During the late summer and fall, many homeowners see their trees begin to defoliate and wonder if the tree is dead or dying – the answer can be yes, or no! Sorry for the confusion, but sometimes dealing with living things can be tricky; It depends on when defoliation happens and how often. Defoliation during the early part of the growing season (just after leaf expansion) is extremely injurious to a tree. Defoliation and leaf disease become less severe as the growing season draws to a close. If you are seeing defoliation and leaf disease around now, it may not be as bad as you think.
In plants, the leaf functions primarily in the manufacture of sugars and carbohydrates; a process known as photosynthesis. These substances are the basic food or energy sources for all life processes in the plant including growth, root development, flower and seed production, disease resistance, etc. Leaves also provide many indirect benefits such as releasing oxygen, screening out particulates and other air pollutants, intercepting precipitation to minimize erosion and shading the ground to modify surface temperatures.
The timing of the defoliation is critical. Defoliation early in the growing season when leaves just reach full expansion is most detrimental. At this time, considerable energy has been expended in budbreak and leaf development, but food reserves are not yet replenished by photosynthesis. Refoliation usually occurs following heavy defoliation early in the season, which will further weaken the tree. On the other hand, late season defoliation is seldom injurious because leaves have already manufactured and stored most of the needed food reserves.
Effects of defoliation on trees can range from a slight reduction in vigor to total death. Defoliation harms plants by destroying their food producing capability. The refoliation process, which frequently occurs immediately following defoliation, also requires energy, which causes further depletion of stored food reserves. The inability of the tree to manufacture food (energy) together with the depletion of stored food weakens the tree and results in reduced growth, stunted, pale-green new leaves and possibly twig and branch dieback. Generally the greater the amount of foliage removed, the greater are the adverse effects. However, healthy trees with a full crown can tolerate up to 50% loss in foliage without a significant reduction in vigor. Refoliation usually occurs when more than 50% to 75% of the foliage is removed unless defoliation occurs late in the growing season when the tree is entering dormancy.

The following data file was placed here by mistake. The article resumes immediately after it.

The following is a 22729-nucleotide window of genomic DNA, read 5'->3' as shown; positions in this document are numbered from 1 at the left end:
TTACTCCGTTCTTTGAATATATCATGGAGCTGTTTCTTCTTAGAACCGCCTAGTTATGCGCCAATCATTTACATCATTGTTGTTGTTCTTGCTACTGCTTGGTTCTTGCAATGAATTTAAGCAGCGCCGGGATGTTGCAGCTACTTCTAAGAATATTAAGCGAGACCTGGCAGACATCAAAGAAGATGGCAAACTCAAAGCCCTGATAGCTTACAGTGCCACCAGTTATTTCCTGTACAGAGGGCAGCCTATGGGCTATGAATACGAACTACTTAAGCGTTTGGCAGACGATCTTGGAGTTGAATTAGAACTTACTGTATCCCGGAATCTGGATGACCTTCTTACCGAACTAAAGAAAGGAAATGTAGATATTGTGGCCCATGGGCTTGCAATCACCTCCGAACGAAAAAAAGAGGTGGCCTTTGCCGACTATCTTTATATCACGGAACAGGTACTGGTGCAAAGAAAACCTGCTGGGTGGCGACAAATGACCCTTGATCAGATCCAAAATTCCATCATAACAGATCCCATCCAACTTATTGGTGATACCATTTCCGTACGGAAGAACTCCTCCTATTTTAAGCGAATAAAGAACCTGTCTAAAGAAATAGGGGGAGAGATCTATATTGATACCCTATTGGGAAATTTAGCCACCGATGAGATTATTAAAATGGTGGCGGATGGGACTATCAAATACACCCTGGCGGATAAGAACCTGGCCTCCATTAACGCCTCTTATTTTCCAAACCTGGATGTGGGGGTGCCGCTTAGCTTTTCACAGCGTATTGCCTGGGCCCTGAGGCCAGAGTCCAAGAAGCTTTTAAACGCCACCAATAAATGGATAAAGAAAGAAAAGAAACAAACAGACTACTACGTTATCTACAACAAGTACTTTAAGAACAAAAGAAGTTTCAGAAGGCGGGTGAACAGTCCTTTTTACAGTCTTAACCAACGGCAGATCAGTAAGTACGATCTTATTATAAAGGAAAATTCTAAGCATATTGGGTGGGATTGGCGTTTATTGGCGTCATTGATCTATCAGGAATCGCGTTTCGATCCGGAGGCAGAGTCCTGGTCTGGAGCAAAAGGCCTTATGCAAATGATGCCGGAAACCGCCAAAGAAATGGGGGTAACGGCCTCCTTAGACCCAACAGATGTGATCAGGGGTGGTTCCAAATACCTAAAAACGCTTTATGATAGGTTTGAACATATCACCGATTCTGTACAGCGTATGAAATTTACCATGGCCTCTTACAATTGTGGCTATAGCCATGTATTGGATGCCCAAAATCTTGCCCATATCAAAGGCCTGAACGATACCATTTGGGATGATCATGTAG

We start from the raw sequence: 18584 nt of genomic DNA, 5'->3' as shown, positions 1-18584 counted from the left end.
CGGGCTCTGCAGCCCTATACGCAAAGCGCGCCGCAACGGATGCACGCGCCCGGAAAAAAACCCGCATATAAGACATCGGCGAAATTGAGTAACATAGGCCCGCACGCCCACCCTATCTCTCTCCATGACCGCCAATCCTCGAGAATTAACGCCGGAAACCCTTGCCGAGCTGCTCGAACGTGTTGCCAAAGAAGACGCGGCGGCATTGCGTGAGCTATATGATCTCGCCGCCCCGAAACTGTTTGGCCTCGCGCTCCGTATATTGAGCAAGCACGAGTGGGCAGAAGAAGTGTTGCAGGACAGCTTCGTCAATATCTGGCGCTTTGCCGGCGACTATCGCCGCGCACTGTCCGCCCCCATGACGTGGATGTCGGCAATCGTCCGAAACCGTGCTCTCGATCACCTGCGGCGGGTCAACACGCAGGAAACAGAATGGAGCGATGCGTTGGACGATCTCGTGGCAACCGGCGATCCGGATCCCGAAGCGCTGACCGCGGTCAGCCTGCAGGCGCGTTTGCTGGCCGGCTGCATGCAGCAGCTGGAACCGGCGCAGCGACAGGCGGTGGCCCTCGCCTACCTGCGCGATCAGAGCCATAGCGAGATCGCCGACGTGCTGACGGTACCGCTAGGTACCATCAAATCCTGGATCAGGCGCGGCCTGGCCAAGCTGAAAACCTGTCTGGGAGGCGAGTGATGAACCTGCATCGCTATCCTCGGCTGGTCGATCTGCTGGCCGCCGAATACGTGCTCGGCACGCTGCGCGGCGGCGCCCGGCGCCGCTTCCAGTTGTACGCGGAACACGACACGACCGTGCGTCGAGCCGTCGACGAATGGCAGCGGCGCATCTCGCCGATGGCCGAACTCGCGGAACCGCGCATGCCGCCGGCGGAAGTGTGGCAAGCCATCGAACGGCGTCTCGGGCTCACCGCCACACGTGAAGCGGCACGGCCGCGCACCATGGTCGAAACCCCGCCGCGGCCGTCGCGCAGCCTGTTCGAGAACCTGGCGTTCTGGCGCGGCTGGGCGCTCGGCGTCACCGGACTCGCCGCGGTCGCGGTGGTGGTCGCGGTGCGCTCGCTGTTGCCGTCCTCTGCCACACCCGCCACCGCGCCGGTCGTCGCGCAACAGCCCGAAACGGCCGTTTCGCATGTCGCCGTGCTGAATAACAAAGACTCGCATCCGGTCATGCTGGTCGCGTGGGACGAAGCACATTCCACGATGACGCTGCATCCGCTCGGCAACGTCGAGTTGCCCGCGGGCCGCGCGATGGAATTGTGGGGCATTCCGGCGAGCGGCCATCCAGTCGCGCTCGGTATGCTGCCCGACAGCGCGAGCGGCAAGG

Most healthy trees can tolerate a single heavy defoliation with only a slight reduction in vigor. Exceptions are evergreens, which are usually killed by one complete defoliation. Two to three consecutive years of early season defoliation can kill even the healthiest trees.
The big problem results from the loss of general health and vigor. Just as humans are more susceptible to disease when they are “run down” so are trees. Secondary organisms can invade a tree after it has been weakened by a stress-inducing factor such as defoliation, drought, etc. Common secondary organisms invading defoliated trees include insect borers, bark beetles, root decay and canker (stem disease) fungi. These are usually responsible for the ultimate death of the plant; it’s not the defoliation, it is the secondary pathogens that attack the weakened plant and eventually kill it.
So, what do you do? First, remember Bob’s first rule: Right tree, right place. If the tree is well suited to its environment it is more likely to survive. But, there are some measures to take if your tree is defoliated. First, watering during dry periods is recommended to aid the refoliation process and fertilization with a quick release high nitrogen fertilizer will also help encourage rapid refoliation as well as help replenish nutrients lost due to defoliation. With defoliation in mid to late season, the effects are not as devastating and fall fertilization with a low salt, well balanced fertilizer is recommended.